Like a powerful mirror, they allow us to see in ourselves what we cannot see otherwise. And in seeing, there is a potential for liberation.
Many years ago, my personal journey lead me into a space quite similar to where we find ourselves now, as a collective, as the whole of humanity.
My life as I had know it suddenly stopped, and I was lost, drowning in the mess (which I brought upon myself). In this dark forest of my life, I returned to the dream of my childhood — painting — and then, seven years later, this path brought me to Shakespeare’s sonnets — to the idea of painting the sonnets.
Painting the sonnets meant, for me, living them — fusing my moment-to-moment visual experiences with the journey of the sonnets. And this process transformed my life beyond anything my mind could have ever conceived. It completely deconstructed my old “reality”. It liberated my mind from its many blinders and filters, and cleansed my doors of perception.
But the drama of the sonnets (as they are usually interpreted) — the older man, the younger man, the dark lady; the lust, the betrayals, the love triangles… this drama has always been alien to me as a person. My life’s melodrama is completely different (just like Hamlet’s drama is different from Othello’s)…
What attracted me to them (and at first, this happened beyond my conscious awareness), and what gradually grew clearer and clearer as I was painting them — exists on a completely different, deeper level, hidden behind the maya of this drama. What this mirror revealed to me is a kind of transmission, a transmission across time and space, and as urgently relevant now as it ever has been.
As I was painting, the sonnets sequence started to split itself into “chapters”, corresponding to what I think of as paradoxes of human condition. And the first chapter (sonnets 1-9) is the “Paradox of Self”: thyself thy foe, to thy sweet self too cruel… And this is where I suggest we start, one sonnet at a time — beginning with the first sonnet on Sunday, March 29th 2020 (10AM Pacific time).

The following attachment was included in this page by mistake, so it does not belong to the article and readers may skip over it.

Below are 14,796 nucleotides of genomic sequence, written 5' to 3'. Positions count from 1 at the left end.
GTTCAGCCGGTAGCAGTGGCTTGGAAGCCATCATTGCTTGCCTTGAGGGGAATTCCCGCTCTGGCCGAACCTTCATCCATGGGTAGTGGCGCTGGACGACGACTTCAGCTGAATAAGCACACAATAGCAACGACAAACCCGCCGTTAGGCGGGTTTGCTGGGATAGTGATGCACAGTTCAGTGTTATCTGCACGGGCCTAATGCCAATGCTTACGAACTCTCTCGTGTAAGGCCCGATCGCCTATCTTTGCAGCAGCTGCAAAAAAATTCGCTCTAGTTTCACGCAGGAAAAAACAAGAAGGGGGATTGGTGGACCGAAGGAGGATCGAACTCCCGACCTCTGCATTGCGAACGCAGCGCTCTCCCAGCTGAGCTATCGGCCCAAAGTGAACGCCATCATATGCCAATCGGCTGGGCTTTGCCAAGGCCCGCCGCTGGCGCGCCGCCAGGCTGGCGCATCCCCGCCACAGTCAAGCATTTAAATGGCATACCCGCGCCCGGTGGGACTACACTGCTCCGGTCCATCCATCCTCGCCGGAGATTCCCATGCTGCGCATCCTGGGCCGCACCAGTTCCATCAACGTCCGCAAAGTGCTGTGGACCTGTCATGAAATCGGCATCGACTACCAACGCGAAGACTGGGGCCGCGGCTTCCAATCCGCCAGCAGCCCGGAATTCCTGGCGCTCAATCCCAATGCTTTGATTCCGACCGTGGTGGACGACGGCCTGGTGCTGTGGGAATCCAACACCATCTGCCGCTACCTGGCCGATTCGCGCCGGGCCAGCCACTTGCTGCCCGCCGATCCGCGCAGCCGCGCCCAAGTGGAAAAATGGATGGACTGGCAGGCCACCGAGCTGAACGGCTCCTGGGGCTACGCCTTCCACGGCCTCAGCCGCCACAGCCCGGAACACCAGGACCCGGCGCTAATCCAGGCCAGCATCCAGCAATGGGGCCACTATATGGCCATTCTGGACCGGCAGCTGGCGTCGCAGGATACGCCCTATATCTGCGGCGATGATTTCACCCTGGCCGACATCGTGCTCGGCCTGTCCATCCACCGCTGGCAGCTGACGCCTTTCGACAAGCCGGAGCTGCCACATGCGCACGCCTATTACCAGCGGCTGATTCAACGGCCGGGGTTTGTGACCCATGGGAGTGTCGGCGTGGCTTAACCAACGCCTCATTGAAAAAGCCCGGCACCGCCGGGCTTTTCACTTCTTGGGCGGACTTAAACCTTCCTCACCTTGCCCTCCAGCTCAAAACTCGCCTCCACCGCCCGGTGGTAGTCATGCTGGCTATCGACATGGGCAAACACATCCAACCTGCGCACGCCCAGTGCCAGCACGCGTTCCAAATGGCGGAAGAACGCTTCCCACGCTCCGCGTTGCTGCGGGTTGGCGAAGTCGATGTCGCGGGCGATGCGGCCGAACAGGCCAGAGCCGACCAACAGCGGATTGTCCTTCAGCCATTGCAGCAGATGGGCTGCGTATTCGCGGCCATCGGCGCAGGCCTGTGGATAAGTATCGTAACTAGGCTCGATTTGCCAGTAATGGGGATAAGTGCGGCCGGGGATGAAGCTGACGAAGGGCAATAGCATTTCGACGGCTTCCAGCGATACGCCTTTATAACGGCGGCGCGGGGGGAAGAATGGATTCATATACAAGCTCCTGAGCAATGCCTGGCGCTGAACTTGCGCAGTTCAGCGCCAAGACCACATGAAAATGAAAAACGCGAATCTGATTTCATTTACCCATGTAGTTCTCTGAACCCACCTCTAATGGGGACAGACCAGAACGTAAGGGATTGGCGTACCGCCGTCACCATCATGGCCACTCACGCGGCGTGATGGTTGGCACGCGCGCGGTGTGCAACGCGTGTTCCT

Since the language of sonnets can be obscure, and this may feel like an obstacle, here are some ways to find your personal connection with a sonnet.
The first “tip” comes to Marina Tsvetaeva, a tragic Russian poet of the last century.
She once said that, in each poem, a couple of lines come from God, and the rest is just a human composing a context for them. In Shakespeare’s case, it may well be that the whole sonnet came from God, but nonetheless: in every sonnet, there will be a line or two that will resonate with you even if the rest is completely incomprehensible. This is your best point of connection. (For example, my point of connection to Sonnet 1 was “making a famine where abundance lies — thyself thy foe, to thy sweet self too cruel”).
Another possibility is to experiment with different perspectives:
Does the sonnet “read” better if you identify with its “I”, or with its “thou”? Or maybe it is better read “in the third person”, as an outside observer? Again, for me, the first sonnet really came alive when I started reading it as addressed to myself — as though I, or even to the whole of modern humankind (and not some imaginary young man) were the “thou” of the sonnet, making a famine where abundance lies.
Sonnets are filled with metaphors — the same pattern, the same phenomenon manifested and seen in different ways, in different contexts. And it is often useful just to take these metaphors literally — so that, to continue with the same example: what if it is really about making a famine where abundance lies? What if, in our gluttony, we literally “eat” the world?
And last but not least, I also offer you my visual responses, painting translations of the sonnets, as another possible point of connection. Here, to begin with is the first sonnet painting (and below, is the text and the audio of the first sonnet).
From fairest creatures we desire increase,
That thereby beauty’s rose might never die,
But as the riper should by time decease,
His tender heir might bear his memory:
But thou, contracted to thine own bright eyes,
Feed’st thy light’s flame with self-substantial fuel,
Making a famine where abundance lies,
Thyself thy foe, to thy sweet self too cruel.
Thou that art now the world’s fresh ornament
And only herald to the gaudy spring,
Within thine own bud buriest thy content
And, tender churl, mak’st waste in niggarding.
Pity the world, or else this glutton be,
To eat the world’s due, by the grave and thee.